CEO DailyCFO DailyBroadsheetData SheetTerm Sheet

In defense of Elon Musk

May 7, 2020, 1:03 PM UTC

This is the web version of Data Sheet, Fortune’s daily newsletter on the top tech news. To get it delivered daily to your in-box, sign up here.

The archetype of the eccentric genius goes back way before Bill Gates and Steve Jobs, before Marie Curie and Nikola Tesla, before Mozart and Shakespeare. Think of Sappho and Pythagoras or even to myths like Icarus and Daedalus and Cassandra. In the 20th century, we added a new twist: the eccentric genius billionaire, like John D. Rockefeller and Howard Hughes.

There’s an obvious reason why the genius needs to be eccentric—the better to see the world not as it is, but as it could be. Change is hard, the forces of stasis powerful, the views in favor of the status quo entrenched.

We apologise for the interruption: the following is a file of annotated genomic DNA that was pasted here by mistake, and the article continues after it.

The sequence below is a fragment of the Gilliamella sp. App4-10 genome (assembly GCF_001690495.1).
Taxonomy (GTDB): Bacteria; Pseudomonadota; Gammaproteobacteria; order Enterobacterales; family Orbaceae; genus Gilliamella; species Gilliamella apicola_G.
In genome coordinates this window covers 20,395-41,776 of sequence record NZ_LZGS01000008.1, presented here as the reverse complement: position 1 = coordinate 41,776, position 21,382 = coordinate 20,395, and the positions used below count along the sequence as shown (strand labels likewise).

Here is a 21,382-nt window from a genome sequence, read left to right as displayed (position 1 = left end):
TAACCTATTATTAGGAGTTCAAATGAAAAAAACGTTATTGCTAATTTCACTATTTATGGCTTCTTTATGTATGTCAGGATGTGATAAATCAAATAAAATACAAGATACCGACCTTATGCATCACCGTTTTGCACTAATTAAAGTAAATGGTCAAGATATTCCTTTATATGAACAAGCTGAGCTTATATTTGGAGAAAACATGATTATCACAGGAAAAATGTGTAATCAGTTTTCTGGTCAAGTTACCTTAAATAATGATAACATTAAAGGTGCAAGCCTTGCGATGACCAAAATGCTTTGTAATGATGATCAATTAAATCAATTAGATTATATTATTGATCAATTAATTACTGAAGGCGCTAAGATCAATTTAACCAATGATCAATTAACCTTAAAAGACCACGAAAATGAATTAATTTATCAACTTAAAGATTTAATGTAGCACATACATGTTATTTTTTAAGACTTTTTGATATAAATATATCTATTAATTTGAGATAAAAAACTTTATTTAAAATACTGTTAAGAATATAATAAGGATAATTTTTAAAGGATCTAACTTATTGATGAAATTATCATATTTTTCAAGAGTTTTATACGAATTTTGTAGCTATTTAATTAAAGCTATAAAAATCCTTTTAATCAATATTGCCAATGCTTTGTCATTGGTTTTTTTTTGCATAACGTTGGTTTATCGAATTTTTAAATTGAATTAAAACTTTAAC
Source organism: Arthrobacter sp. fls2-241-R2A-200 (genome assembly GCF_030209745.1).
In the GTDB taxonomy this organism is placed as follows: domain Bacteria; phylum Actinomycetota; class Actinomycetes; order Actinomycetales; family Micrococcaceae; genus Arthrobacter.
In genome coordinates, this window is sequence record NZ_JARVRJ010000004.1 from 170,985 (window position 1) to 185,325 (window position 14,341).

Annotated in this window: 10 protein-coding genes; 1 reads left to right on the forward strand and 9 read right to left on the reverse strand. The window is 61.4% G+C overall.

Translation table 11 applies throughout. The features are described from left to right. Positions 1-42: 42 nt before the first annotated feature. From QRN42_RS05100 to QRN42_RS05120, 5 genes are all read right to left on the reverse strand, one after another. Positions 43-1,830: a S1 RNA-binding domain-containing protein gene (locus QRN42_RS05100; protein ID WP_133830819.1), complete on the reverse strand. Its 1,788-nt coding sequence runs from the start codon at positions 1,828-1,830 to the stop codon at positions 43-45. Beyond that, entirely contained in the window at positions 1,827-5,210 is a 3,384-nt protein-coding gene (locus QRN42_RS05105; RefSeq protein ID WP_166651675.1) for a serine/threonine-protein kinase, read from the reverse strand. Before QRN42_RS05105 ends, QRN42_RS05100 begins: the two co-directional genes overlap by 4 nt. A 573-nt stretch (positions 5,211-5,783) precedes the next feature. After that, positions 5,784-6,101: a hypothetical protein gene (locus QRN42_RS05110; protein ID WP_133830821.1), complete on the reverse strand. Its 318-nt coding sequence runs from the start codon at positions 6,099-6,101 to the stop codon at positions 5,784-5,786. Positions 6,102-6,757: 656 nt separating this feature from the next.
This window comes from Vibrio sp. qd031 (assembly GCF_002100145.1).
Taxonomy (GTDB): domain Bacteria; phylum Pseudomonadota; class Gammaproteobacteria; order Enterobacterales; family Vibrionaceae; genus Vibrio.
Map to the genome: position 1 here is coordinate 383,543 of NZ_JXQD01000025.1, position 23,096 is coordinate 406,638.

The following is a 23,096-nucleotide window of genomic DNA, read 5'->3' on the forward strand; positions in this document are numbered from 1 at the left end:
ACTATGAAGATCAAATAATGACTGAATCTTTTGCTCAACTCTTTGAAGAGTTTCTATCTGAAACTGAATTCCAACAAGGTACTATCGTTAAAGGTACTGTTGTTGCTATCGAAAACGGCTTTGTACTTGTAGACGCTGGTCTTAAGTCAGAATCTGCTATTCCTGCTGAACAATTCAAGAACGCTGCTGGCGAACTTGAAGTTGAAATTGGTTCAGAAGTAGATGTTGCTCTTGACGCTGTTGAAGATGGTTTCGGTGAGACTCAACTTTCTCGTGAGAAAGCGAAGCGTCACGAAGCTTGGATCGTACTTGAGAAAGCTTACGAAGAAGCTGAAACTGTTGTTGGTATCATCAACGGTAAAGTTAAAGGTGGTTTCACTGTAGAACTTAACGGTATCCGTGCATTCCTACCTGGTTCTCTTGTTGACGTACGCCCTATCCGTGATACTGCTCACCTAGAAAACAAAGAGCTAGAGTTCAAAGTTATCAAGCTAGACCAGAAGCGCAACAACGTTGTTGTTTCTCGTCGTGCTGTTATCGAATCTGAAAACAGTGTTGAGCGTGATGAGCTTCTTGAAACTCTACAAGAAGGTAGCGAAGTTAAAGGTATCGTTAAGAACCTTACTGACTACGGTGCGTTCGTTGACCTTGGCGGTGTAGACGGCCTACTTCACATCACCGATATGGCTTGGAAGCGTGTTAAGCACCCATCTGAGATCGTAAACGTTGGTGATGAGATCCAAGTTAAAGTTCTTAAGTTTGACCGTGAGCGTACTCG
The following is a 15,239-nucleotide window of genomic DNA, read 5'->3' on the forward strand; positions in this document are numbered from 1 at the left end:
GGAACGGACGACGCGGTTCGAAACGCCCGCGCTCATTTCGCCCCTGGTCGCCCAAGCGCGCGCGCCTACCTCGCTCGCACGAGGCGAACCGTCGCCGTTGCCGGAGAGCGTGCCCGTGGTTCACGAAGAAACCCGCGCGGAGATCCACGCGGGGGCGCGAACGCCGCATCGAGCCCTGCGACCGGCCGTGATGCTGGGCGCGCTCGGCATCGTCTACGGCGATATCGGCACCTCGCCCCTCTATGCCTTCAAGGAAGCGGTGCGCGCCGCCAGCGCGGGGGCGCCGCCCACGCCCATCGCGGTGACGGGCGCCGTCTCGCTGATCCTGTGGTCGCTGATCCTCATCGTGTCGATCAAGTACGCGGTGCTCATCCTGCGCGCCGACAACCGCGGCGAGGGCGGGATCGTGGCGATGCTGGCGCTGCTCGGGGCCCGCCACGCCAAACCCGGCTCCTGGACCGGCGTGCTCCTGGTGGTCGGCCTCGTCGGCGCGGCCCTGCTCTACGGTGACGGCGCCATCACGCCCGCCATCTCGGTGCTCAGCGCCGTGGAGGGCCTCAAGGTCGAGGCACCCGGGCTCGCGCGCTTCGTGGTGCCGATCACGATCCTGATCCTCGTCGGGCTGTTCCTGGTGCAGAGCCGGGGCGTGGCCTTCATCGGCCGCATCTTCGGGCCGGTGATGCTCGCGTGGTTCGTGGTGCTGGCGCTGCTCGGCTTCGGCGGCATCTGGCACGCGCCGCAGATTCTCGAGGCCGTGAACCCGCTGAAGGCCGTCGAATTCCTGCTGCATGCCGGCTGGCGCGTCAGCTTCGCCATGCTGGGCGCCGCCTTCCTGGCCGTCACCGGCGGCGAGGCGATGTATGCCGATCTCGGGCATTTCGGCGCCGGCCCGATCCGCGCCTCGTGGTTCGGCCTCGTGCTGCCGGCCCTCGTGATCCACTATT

Which brings us to the case of Elon Musk.

Lately, we’ve been focused on the first half of the archetype, the eccentric, with him. It’s almost hard to remember that Musk helped pioneer online payments despite the power of the credit card industry, pioneered private spaceflight despite the power of defense contractors and government space agencies, and pioneered the first popular electric car in a century despite the powers of the auto industry, the oil industry, and a few others.